Introductory Bioinformatics (second course)

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   IMPORTANT DATES for this Course
   Deadline for applications: December 9th 2015
   Latest notification of acceptance: December 10th 2015
   Course date: December 14th - December 18th 2015

Candidates with adequate profile will be accepted in the next 72 hours after the application until we reach 20 participants.


David P Judge is a Computer Scientist that teaches Bioinformatics since 1985. He runs the Bioinformatics Training Facilty housed at the Department of Genetics in the University of Cambridge, providing the necessary environment for graduate and undergraduate courses, on top of a comprehensive training programme in cooperation with the European Bioinformatics Institute, the Wellcome Trust Sanger Institute and the Instituto Gulbenkian de Ciência through GTPB. He teaches Bioinformatics in several international training programmes and is regularly invited to teach in many places in Europe, Asia, Africa and America. His course notes and exercises are well known in the international community of Bioinformatics professionals and users, many of which (difficult to count) have had their first contact with Bioinformatics through him. David pioneered Bioinformatics Training at the IGC in 1986, in the scope of a MSc course. He collaborates in GTPB regularly since its inception in 1999, several times per year.

Affiliation: University of Cambridge, Department of Genetics, Cambridge, UK

Pedro Fernandes graduated in Electronics and Telecommunications Engineering at IST (U.T. Lisboa). He worked in Biomedical Engineering, Biophysics and Physiology and changed to Bioinformatics in 1990. He established the first user community in Portugal around the national service provided by the portuguese node of the EMBnet. In 1998 he created the Gulbenkian Training Programme in Bioinformatics, that provided user skills to more than 3200 course attendees throughout its twelve years of existance. In 2002, in cooperation with Mario Silva from FCUL, he designed a graduate Programme in Bioinformatics. He currently teaches Bioinformatics both in graduate and undergraduate programmes.

Affiliation: Instituto Gulbenkian de Ciência, Oeiras, PT

Bert Overduin has a M.Sc. degree in Biology from Leiden University, The Netherlands, and a Ph.D. from the VU University Amsterdam, where he worked on the isolation of a fungal disease resistance gene from tomato by means of transposon tagging. After a postdoc at the University of California Davis, which focused on disease-associated programmed cell death (apoptosis) in plants, he moved back to the Netherlands and worked for six years as an IT consultant for Capgemini, mostly in the areas of web development, functional application management and business acceptance testing. From 2005 until 2014 he worked at the EMBL - European Bioinformatics Institute (EBI) in Cambridge, United Kingdom, as a member of the Ensembl Helpdesk and Outreach team. During this time he has given over 300 bioinformatics workshops in 26 countries on five continents, reaching more than 6000 people. Since 1 May 2014 he is working as Training and Outreach Bioinformatician at Edinburgh Genomics, (http://genomics.ed.ac.uk), the high throughput genomics facility of The University of Edinburgh.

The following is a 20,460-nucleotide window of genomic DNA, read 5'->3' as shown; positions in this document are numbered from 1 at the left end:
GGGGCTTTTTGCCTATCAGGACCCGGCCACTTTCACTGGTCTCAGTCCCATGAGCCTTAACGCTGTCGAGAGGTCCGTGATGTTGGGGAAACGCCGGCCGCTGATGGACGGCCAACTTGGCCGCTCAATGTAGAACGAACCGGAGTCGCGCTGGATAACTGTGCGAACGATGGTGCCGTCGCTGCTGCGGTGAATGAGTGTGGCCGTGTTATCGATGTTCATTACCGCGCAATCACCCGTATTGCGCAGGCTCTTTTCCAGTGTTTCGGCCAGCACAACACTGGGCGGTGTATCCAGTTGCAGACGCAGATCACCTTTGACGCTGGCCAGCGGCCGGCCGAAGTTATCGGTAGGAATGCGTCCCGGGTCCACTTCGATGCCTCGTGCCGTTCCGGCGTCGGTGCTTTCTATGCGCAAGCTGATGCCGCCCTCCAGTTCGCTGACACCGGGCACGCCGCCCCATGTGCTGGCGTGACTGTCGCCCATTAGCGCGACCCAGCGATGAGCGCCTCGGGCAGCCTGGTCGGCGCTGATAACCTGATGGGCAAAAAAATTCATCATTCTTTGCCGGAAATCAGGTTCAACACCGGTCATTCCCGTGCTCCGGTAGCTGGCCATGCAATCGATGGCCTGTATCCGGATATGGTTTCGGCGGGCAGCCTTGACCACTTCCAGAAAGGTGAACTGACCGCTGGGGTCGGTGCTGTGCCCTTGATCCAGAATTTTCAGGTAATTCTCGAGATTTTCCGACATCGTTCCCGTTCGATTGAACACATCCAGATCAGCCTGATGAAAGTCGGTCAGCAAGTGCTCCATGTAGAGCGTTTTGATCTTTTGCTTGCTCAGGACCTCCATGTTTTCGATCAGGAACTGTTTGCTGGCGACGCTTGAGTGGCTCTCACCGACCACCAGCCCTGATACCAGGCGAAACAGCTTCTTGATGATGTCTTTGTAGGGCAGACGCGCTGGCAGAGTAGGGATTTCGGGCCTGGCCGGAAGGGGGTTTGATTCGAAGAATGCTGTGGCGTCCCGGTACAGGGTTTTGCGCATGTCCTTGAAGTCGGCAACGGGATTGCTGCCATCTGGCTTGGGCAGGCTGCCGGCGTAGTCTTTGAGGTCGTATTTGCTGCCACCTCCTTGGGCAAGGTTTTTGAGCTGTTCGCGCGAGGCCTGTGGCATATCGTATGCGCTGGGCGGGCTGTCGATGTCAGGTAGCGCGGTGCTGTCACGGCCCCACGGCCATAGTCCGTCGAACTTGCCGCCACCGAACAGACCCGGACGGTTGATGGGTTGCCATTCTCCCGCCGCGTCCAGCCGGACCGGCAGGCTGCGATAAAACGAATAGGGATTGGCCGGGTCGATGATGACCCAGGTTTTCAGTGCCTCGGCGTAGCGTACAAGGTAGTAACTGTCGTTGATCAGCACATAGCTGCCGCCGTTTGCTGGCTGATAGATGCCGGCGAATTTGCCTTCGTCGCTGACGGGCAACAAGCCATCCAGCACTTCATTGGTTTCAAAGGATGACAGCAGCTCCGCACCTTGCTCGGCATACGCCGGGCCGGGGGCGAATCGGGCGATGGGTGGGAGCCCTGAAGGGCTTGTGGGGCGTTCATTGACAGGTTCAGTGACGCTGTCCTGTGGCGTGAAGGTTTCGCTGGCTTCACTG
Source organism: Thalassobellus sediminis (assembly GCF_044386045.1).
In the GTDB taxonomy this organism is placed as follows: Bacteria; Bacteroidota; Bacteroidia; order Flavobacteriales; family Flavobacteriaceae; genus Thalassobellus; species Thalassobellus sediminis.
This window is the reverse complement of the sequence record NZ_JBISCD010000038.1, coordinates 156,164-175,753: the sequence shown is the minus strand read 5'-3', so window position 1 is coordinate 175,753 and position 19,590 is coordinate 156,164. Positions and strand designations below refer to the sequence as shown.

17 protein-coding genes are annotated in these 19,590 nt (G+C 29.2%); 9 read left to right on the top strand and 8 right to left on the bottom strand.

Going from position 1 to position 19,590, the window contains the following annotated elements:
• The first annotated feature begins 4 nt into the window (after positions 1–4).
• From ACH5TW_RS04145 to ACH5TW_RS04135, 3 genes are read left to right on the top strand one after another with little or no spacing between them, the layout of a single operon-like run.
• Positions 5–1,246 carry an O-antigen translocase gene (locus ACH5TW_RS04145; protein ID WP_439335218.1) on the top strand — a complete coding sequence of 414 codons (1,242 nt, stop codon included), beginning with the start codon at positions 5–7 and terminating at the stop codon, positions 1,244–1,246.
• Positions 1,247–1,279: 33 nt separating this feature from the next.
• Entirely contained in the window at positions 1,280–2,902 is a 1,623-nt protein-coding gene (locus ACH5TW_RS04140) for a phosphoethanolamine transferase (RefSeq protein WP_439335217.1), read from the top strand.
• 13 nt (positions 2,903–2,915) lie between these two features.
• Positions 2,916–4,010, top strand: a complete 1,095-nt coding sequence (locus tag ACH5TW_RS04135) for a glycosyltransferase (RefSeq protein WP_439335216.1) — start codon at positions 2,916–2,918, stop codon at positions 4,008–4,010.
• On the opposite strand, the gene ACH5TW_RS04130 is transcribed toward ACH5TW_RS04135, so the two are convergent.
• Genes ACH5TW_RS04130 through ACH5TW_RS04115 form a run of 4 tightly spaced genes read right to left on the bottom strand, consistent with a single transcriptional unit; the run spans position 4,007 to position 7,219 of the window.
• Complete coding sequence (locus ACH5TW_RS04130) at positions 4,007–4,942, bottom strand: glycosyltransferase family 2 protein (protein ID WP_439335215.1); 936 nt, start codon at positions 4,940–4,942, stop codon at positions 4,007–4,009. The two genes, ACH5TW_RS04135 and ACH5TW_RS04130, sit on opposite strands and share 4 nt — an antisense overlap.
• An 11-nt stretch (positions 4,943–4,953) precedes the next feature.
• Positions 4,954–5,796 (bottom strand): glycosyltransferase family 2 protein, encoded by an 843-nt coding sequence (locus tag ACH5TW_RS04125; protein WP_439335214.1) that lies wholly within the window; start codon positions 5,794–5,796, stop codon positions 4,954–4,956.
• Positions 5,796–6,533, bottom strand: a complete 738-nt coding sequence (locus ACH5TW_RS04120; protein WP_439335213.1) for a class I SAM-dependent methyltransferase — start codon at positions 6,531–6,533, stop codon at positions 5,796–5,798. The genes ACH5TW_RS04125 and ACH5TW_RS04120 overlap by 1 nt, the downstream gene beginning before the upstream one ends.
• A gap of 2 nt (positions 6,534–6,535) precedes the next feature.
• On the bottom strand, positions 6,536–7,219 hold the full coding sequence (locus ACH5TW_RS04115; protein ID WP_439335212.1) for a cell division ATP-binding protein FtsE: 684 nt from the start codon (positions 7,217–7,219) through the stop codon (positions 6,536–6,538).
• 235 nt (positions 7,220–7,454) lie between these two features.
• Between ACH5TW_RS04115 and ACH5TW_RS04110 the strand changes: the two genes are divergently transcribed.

Affiliation Edinburgh Genomics, The University of Edinburgh, Ashworth Laboratories, Edinburgh, Scotland, UK


This is an entry level course aimed that those with a reasonable biological background but no significant experience with bioinformatics. The course is broadly based around a series of exercises in which a combination of simple analytical tools and reference to publicly available databases is applied to the investigation of a single human gene. The training manual for the course is comprised of detailed instructions for the tasks undertaken. Included are, questions (with answers) and discussion of and the interpretation of the results achieved.

Participants are asked to imagine an interest in the disease aniridia. Course exercises then provide extremely detailed instruction leading participants to discover the gene primarily associated with this disease and all that is interesting about that gene and its protein products.

This course will also provide a soft introduction to Next Generation Sequencing (NGS) data analysis. This part of the course aims at providing basic skills that are needed when one needs to process NGS data, such as evaluating data quality, trimming sequences, changing data formats, visualising data, etc. Then, participants will learn how to address a simple transcriptomics problem, stepwise, using open source bioinformatics tools.


The operation of the various programs used in the exercises will be explained, but only to the extent that allows a user to select parameters intelligently and to interpret results.

The course will provide participants with an awareness of a wide range of bioinformatics tools and sufficient experience to use those tools in basic investigations with a relatively high degree of user independence.

In the training course design, this is intentionally built-in, to allow us to show a wide range of analytical techniques while providing enough experience to break the ice in all of them.

Target Audience

This course is intended for those wishing to investigate how they might begin to exploit the ever expanding abundance of computing and data resources for researchers seeking help in using them.

Course Pre-requisites

Basic understanding of molecular biology. No particular computing expertise will be assumed.

Detailed Program

Instituto Gulbenkian de Ciência,

Apartado 14, 2781-901 Oeiras, Portugal

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Last updated:  Nov 2nd 2015